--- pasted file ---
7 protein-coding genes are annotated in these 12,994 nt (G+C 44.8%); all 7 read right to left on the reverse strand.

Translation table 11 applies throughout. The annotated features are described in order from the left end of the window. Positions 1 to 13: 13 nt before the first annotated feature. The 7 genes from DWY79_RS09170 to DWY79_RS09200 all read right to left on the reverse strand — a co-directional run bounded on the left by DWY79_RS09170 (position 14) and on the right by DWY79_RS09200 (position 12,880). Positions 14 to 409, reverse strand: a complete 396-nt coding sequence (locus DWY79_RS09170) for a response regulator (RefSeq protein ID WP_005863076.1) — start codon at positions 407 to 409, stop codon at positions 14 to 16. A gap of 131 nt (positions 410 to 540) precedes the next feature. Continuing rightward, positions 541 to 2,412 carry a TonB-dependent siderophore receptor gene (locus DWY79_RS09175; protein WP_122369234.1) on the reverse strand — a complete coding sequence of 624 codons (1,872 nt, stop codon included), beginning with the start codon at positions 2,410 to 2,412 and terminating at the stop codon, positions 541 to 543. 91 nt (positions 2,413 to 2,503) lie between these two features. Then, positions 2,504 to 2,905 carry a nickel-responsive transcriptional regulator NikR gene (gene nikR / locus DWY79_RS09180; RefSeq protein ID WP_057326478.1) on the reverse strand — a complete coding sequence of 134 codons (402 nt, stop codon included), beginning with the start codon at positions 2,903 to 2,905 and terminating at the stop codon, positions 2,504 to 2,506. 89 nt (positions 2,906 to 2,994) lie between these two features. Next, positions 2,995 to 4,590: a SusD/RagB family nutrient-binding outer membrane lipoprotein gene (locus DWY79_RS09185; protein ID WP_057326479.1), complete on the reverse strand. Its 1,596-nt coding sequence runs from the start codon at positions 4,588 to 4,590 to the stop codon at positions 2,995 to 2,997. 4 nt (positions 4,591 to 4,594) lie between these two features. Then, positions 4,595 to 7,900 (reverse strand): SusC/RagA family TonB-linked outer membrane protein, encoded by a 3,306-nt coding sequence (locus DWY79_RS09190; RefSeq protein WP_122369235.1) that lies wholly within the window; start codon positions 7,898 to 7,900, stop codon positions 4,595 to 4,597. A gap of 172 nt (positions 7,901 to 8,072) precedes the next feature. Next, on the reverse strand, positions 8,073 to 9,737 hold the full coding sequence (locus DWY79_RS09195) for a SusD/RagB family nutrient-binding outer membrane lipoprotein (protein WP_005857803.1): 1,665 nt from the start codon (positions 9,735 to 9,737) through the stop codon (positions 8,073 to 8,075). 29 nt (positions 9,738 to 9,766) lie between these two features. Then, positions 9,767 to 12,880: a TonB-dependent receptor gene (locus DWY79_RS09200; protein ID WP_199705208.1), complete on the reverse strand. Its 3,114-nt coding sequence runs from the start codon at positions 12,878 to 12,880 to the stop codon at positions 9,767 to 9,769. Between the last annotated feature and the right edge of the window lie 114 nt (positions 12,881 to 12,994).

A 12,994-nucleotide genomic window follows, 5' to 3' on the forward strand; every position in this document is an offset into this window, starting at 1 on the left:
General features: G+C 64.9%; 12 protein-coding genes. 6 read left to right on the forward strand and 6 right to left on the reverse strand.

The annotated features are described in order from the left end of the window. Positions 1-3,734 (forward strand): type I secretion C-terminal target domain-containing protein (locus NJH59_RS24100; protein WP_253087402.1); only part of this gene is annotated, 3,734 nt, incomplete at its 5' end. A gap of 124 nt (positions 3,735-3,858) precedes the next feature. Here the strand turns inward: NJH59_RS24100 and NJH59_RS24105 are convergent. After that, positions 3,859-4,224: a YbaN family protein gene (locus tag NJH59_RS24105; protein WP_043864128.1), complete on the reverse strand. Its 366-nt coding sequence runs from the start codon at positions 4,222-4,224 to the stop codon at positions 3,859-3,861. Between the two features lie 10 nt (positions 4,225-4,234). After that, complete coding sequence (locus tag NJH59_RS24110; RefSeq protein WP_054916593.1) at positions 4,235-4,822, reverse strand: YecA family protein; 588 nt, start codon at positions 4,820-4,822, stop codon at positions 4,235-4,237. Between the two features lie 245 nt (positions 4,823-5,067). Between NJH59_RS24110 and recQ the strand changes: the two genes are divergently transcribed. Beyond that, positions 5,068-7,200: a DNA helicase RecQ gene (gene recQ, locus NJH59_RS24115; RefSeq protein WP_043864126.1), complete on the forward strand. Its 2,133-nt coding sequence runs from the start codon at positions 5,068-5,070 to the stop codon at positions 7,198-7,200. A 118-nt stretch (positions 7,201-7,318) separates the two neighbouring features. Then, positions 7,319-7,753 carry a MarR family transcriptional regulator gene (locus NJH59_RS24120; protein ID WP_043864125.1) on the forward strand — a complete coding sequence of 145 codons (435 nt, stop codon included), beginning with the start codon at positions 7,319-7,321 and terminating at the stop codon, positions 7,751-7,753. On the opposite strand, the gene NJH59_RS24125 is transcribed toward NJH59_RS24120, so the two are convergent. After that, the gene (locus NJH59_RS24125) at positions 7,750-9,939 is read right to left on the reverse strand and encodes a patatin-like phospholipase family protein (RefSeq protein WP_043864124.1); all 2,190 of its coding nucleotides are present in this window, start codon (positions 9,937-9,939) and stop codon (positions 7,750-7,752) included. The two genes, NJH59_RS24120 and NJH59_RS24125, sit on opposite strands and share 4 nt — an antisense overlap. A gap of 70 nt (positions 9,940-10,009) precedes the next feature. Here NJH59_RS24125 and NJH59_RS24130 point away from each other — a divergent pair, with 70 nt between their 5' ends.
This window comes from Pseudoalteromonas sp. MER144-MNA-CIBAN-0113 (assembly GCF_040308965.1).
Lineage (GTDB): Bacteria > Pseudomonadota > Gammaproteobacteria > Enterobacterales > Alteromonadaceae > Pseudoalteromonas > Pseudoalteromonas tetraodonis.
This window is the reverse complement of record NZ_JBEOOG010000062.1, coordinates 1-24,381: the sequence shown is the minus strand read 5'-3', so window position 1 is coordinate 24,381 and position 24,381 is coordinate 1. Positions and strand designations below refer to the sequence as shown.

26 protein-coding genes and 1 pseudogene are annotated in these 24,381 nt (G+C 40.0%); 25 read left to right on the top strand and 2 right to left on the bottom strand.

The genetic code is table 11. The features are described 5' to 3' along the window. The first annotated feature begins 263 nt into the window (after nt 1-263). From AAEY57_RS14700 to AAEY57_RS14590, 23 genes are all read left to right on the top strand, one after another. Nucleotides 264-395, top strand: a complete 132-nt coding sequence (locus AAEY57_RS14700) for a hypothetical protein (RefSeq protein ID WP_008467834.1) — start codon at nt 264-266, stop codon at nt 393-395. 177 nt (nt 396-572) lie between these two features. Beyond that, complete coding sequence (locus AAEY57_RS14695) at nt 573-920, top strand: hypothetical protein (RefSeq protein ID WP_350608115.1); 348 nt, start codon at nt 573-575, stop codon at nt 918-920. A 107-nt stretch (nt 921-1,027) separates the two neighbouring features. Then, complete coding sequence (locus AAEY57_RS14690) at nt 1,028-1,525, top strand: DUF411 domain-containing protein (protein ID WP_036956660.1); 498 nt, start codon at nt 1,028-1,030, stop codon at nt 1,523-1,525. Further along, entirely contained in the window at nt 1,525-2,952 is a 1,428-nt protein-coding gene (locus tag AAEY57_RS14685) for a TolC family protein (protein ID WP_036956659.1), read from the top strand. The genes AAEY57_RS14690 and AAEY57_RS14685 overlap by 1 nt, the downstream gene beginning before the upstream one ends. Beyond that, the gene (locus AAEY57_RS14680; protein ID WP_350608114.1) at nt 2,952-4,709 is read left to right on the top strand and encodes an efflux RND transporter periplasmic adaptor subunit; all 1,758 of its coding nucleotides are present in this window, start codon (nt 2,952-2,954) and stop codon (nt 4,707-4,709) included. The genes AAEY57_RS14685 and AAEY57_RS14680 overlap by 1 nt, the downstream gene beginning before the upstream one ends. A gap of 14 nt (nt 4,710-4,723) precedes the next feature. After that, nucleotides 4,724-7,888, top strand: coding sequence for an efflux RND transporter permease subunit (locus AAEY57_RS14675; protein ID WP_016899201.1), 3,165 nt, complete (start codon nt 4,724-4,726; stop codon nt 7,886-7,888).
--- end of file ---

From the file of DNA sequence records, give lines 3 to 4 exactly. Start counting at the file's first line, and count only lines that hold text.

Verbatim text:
A 12,994-nucleotide genomic window follows, 5' to 3' on the forward strand; every position in this document is an offset into this window, starting at 1 on the left:
General features: G+C 64.9%; 12 protein-coding genes. 6 read left to right on the forward strand and 6 right to left on the reverse strand.